ASHA SPECKMAN: Food price moderation puts inflation on a diet
Stats SA delivered bittersweet news about easing consumer prices this week. It is good to know that steak is nearly 5% cheaper than a year ago and that inflation on stewing beef - a staple for hearty stews in winter - has slowed to 5.4% since April last year.
But how much comfort is that for consumers who have, for some time, been juggling financial priorities to keep their heads above water?
The latest consumer price index, published on Wednesday, notes sizeable increases only on bacon, biltong and sausages.
Overall annual food inflation continued to moderate to 2.3% in April, though the prices of vegetables, fruit, bread and cereals, fish, sweets and fuel continued to accelerate.
The unabated disinflation - a decline in the rate of inflation - coupled with weak demand has anchored inflation within the Reserve Bank's target range of 3%-6% over the past two years. As a result, economists continue to call on the Bank's monetary policy committee (MPC) to consider cutting interest rates. This would give consumers much-needed breathing room and hopefully stimulate spending, which consumer-facing companies are desperate for.
The central bank may itself get some breathing space if the US cuts interest rates later this year if inflation in that country continues to languish. The US Federal Reserve targets 2% inflation over the long term. A president of one of the 12 reserve banks that constitute the US central bank this week suggested that US interest rates may be cut later this year. That country's benchmark inflation rate rose to 2% in April from 1.9% the month before.
Lesetja Kganyago, SA' s Reserve Bank governor, and his emerging-market peers may view such a development with relief as it reduces the pressure to take action in their jurisdictions as the risk of liquidity gravitating away from emerging markets towards safe havens, in particular the dollar, wanes.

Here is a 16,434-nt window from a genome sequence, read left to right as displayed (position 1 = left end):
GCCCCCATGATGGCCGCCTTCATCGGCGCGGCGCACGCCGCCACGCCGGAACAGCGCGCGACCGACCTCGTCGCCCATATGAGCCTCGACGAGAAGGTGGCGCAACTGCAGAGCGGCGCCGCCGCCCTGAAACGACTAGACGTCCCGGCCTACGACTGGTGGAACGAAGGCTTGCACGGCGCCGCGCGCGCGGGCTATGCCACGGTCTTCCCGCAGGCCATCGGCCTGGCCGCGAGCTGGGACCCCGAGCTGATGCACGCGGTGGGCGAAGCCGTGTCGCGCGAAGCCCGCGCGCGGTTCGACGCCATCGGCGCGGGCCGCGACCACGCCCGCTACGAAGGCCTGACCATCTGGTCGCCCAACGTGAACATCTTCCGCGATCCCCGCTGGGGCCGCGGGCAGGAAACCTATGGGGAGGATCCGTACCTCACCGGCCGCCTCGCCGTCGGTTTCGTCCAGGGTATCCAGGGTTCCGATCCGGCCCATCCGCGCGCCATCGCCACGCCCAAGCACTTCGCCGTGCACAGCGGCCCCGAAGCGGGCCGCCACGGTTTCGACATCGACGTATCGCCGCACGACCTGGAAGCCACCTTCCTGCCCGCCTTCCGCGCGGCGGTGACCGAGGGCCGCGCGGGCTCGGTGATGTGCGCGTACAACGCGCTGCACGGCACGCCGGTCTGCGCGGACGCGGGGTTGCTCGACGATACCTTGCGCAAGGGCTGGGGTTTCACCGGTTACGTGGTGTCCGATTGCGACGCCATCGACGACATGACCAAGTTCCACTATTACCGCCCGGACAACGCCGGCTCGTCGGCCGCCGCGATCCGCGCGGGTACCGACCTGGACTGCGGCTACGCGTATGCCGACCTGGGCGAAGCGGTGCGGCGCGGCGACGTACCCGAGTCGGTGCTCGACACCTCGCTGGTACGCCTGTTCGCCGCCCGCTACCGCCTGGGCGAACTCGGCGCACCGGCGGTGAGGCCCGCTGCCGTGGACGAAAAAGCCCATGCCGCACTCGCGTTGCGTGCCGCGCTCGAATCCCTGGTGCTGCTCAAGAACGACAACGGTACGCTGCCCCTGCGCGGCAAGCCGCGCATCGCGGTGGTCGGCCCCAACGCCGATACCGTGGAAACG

But they may also take a sceptical view of forecasts of lower US interest rates amid the brewing trade war between the US and China, which has made markets jittery and created a volatile environment for currencies.The US Federal open market committee, the equivalent of our MPC, meets next month, and then the trajectory of US interest rates will be clearer. With regard to SA, however, economists remain divided over the direction of interest rates.A UK research firm, Capital Economics, has a contrarian view and is forecasting a cut spurred by downward inflation well into 2019 and weak economic growth.The Reserve Bank expects inflation, which slowed to 4.4% in April, to average 4.5% this year and rise next year.This would be partly due to high administered prices, specifically electricity. So it is pointless to cut rates only to raise them again soon.Kganyago has always maintained that he is not an inflation nutter, but circumstances outside his control highlight how powerless even he is to sweeten this sour economy.